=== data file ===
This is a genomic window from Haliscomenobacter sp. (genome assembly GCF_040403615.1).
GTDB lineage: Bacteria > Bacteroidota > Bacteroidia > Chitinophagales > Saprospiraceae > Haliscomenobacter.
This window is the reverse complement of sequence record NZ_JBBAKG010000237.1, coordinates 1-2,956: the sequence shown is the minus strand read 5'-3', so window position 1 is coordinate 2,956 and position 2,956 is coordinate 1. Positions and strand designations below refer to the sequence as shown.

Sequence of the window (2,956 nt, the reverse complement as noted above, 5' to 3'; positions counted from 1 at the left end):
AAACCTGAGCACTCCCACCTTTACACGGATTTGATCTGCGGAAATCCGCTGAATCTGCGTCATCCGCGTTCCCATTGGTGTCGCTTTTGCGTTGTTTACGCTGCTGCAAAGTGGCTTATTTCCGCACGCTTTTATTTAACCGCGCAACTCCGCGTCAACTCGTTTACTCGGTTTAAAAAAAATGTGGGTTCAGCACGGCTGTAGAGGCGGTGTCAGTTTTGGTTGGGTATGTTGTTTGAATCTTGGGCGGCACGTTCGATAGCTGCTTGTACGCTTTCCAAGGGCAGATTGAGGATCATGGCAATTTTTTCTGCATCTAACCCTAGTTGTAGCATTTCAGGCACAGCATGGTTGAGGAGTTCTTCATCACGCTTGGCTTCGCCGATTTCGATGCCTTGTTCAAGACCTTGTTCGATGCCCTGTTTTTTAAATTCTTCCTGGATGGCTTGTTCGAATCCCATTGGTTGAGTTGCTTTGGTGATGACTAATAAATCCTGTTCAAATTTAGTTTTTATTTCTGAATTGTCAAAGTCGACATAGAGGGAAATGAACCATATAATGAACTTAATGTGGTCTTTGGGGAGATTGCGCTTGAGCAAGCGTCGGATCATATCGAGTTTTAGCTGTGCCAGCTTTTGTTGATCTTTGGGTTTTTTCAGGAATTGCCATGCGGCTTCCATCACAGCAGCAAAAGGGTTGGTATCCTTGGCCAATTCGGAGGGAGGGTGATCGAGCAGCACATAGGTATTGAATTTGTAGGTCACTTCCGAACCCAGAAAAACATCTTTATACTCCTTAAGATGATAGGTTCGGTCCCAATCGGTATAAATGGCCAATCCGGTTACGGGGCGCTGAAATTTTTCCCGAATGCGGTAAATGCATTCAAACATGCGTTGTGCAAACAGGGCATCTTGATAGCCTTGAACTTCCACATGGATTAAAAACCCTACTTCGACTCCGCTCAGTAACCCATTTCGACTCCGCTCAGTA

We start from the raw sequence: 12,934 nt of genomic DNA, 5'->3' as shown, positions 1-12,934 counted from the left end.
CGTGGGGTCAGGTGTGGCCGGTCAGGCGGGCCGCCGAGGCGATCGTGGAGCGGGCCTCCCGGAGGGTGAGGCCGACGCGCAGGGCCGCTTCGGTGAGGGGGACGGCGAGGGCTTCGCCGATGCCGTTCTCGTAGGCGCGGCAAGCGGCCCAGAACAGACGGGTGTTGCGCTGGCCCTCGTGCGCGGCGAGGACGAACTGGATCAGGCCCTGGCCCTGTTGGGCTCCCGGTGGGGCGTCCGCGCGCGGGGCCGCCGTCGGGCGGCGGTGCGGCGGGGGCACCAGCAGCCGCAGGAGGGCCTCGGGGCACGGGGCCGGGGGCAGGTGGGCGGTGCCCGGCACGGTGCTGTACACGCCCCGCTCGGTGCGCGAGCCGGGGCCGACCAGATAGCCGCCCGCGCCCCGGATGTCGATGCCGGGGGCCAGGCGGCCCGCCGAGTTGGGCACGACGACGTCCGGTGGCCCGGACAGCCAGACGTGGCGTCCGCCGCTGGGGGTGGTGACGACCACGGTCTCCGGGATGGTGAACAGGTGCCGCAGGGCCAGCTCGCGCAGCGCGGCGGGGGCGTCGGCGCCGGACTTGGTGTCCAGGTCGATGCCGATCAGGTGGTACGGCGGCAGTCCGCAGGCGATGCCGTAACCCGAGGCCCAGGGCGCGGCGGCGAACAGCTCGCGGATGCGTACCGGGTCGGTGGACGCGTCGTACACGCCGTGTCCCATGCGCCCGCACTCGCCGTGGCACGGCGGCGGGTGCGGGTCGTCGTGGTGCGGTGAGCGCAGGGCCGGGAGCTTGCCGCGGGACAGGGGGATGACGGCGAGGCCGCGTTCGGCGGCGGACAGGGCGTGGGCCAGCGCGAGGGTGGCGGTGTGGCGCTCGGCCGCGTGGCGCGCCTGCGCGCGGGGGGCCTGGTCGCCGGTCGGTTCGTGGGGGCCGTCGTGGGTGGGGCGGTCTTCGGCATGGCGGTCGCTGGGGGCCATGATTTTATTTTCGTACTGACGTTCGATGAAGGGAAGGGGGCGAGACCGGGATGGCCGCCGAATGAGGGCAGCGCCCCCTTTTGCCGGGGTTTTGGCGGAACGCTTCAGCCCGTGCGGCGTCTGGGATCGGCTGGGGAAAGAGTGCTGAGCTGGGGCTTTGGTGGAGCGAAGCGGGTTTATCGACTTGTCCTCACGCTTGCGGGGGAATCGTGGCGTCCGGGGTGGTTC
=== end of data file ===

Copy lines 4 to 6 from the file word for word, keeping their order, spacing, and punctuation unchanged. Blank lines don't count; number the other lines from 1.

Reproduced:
Sequence of the window (2,956 nt, the reverse complement as noted above, 5' to 3'; positions counted from 1 at the left end):
AAACCTGAGCACTCCCACCTTTACACGGATTTGATCTGCGGAAATCCGCTGAATCTGCGTCATCCGCGTTCCCATTGGTGTCGCTTTTGCGTTGTTTACGCTGCTGCAAAGTGGCTTATTTCCGCACGCTTTTATTTAACCGCGCAACTCCGCGTCAACTCGTTTACTCGGTTTAAAAAAAATGTGGGTTCAGCACGGCTGTAGAGGCGGTGTCAGTTTTGGTTGGGTATGTTGTTTGAATCTTGGGCGGCACGTTCGATAGCTGCTTGTACGCTTTCCAAGGGCAGATTGAGGATCATGGCAATTTTTTCTGCATCTAACCCTAGTTGTAGCATTTCAGGCACAGCATGGTTGAGGAGTTCTTCATCACGCTTGGCTTCGCCGATTTCGATGCCTTGTTCAAGACCTTGTTCGATGCCCTGTTTTTTAAATTCTTCCTGGATGGCTTGTTCGAATCCCATTGGTTGAGTTGCTTTGGTGATGACTAATAAATCCTGTTCAAATTTAGTTTTTATTTCTGAATTGTCAAAGTCGACATAGAGGGAAATGAACCATATAATGAACTTAATGTGGTCTTTGGGGAGATTGCGCTTGAGCAAGCGTCGGATCATATCGAGTTTTAGCTGTGCCAGCTTTTGTTGATCTTTGGGTTTTTTCAGGAATTGCCATGCGGCTTCCATCACAGCAGCAAAAGGGTTGGTATCCTTGGCCAATTCGGAGGGAGGGTGATCGAGCAGCACATAGGTATTGAATTTGTAGGTCACTTCCGAACCCAGAAAAACATCTTTATACTCCTTAAGATGATAGGTTCGGTCCCAATCGGTATAAATGGCCAATCCGGTTACGGGGCGCTGAAATTTTTCCCGAATGCGGTAAATGCATTCAAACATGCGTTGTGCAAACAGGGCATCTTGATAGCCTTGAACTTCCACATGGATTAAAAACCCTACTTCGACTCCGCTCAGTAACCCATTTCGACTCCGCTCAGTA

We start from the raw sequence: 12,934 nt of genomic DNA, 5'->3' as shown, positions 1-12,934 counted from the left end.